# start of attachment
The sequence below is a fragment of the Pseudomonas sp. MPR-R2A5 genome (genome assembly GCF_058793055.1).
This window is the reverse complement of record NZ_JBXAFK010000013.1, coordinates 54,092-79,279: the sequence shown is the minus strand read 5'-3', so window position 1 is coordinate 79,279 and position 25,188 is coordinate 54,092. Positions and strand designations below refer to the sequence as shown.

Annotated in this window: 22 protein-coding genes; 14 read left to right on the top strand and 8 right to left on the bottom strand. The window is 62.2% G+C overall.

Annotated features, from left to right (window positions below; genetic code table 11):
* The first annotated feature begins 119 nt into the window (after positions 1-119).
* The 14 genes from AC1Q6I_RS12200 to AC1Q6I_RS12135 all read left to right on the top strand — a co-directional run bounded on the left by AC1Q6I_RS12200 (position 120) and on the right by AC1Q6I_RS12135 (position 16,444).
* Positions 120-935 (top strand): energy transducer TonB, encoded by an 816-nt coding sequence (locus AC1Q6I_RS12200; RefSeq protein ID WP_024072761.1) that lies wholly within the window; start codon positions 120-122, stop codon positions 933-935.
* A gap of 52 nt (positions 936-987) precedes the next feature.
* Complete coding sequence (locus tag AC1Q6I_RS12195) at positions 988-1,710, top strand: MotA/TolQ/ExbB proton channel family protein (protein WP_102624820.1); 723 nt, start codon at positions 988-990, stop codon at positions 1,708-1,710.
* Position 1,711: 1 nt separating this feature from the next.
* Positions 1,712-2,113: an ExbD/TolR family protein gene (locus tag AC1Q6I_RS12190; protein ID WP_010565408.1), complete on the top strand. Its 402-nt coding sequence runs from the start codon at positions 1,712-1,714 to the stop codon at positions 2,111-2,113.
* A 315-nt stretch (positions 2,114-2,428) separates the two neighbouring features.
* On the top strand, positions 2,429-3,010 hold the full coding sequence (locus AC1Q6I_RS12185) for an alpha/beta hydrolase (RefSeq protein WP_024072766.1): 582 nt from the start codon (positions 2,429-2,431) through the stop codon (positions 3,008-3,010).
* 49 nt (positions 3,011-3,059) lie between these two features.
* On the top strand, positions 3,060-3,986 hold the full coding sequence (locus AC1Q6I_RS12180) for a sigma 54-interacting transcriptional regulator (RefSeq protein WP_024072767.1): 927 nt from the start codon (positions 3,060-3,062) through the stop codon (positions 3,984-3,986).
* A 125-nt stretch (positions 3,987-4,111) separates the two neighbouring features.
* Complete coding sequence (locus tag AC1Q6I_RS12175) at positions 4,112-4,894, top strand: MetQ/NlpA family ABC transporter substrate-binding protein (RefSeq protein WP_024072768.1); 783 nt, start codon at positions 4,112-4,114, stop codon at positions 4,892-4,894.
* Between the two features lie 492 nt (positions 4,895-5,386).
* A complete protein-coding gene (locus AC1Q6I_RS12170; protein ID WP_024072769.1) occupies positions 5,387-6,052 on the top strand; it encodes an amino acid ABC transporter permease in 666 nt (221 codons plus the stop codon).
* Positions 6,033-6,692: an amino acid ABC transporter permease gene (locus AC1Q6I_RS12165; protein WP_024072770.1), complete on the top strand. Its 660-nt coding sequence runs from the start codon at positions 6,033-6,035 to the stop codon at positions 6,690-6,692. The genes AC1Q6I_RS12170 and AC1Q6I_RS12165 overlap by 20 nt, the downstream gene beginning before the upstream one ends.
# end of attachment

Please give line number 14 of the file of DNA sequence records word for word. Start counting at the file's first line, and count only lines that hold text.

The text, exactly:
* 49 nt (positions 3,011-3,059) lie between these two features.